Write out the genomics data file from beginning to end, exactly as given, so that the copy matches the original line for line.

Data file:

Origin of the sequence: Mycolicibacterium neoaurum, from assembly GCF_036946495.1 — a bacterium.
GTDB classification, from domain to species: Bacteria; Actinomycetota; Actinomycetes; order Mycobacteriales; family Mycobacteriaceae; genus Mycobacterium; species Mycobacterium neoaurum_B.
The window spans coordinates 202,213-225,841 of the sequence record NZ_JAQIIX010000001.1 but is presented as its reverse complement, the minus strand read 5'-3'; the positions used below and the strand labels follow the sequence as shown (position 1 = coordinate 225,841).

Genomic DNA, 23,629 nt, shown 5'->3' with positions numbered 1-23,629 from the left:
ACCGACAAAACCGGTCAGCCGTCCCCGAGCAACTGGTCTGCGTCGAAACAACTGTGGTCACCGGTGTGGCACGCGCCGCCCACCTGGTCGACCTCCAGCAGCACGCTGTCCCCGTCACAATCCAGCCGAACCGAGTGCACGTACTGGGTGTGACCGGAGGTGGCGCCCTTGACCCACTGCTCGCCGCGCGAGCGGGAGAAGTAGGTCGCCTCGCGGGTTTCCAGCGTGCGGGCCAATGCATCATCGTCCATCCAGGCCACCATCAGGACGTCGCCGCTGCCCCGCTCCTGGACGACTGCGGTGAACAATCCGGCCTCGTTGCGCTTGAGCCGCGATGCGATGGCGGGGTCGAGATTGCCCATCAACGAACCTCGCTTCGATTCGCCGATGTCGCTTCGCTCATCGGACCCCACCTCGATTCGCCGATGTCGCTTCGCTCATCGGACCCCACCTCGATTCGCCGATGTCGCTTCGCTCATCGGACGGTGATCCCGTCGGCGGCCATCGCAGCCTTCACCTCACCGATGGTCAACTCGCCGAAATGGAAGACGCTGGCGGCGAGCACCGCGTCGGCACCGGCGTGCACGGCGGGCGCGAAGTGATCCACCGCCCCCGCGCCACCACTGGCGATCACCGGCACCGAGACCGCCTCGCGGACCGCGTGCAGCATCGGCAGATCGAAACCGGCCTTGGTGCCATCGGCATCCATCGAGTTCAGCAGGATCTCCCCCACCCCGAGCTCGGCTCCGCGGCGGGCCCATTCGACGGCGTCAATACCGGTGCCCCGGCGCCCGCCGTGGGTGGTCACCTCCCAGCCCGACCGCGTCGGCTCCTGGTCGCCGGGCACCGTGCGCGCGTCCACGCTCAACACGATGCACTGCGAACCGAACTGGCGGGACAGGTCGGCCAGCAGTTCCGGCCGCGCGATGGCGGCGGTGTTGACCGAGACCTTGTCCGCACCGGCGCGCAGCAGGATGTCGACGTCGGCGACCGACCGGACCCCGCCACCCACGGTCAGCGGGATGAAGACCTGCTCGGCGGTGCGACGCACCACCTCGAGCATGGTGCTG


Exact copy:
Origin of the sequence: Mycolicibacterium neoaurum, from assembly GCF_036946495.1 — a bacterium.
GTDB classification, from domain to species: Bacteria; Actinomycetota; Actinomycetes; order Mycobacteriales; family Mycobacteriaceae; genus Mycobacterium; species Mycobacterium neoaurum_B.
The window spans coordinates 202,213-225,841 of the sequence record NZ_JAQIIX010000001.1 but is presented as its reverse complement, the minus strand read 5'-3'; the positions used below and the strand labels follow the sequence as shown (position 1 = coordinate 225,841).

Genomic DNA, 23,629 nt, shown 5'->3' with positions numbered 1-23,629 from the left:
ACCGACAAAACCGGTCAGCCGTCCCCGAGCAACTGGTCTGCGTCGAAACAACTGTGGTCACCGGTGTGGCACGCGCCGCCCACCTGGTCGACCTCCAGCAGCACGCTGTCCCCGTCACAATCCAGCCGAACCGAGTGCACGTACTGGGTGTGACCGGAGGTGGCGCCCTTGACCCACTGCTCGCCGCGCGAGCGGGAGAAGTAGGTCGCCTCGCGGGTTTCCAGCGTGCGGGCCAATGCATCATCGTCCATCCAGGCCACCATCAGGACGTCGCCGCTGCCCCGCTCCTGGACGACTGCGGTGAACAATCCGGCCTCGTTGCGCTTGAGCCGCGATGCGATGGCGGGGTCGAGATTGCCCATCAACGAACCTCGCTTCGATTCGCCGATGTCGCTTCGCTCATCGGACCCCACCTCGATTCGCCGATGTCGCTTCGCTCATCGGACCCCACCTCGATTCGCCGATGTCGCTTCGCTCATCGGACGGTGATCCCGTCGGCGGCCATCGCAGCCTTCACCTCACCGATGGTCAACTCGCCGAAATGGAAGACGCTGGCGGCGAGCACCGCGTCGGCACCGGCGTGCACGGCGGGCGCGAAGTGATCCACCGCCCCCGCGCCACCACTGGCGATCACCGGCACCGAGACCGCCTCGCGGACCGCGTGCAGCATCGGCAGATCGAAACCGGCCTTGGTGCCATCGGCATCCATCGAGTTCAGCAGGATCTCCCCCACCCCGAGCTCGGCTCCGCGGCGGGCCCATTCGACGGCGTCAATACCGGTGCCCCGGCGCCCGCCGTGGGTGGTCACCTCCCAGCCCGACCGCGTCGGCTCCTGGTCGCCGGGCACCGTGCGCGCGTCCACGCTCAACACGATGCACTGCGAACCGAACTGGCGGGACAGGTCGGCCAGCAGTTCCGGCCGCGCGATGGCGGCGGTGTTGACCGAGACCTTGTCCGCACCGGCGCGCAGCAGGATGTCGACGTCGGCGACCGACCGGACCCCGCCACCCACGGTCAGCGGGATGAAGACCTGCTCGGCGGTGCGACGCACCACCTCGAGCATGGTGCTG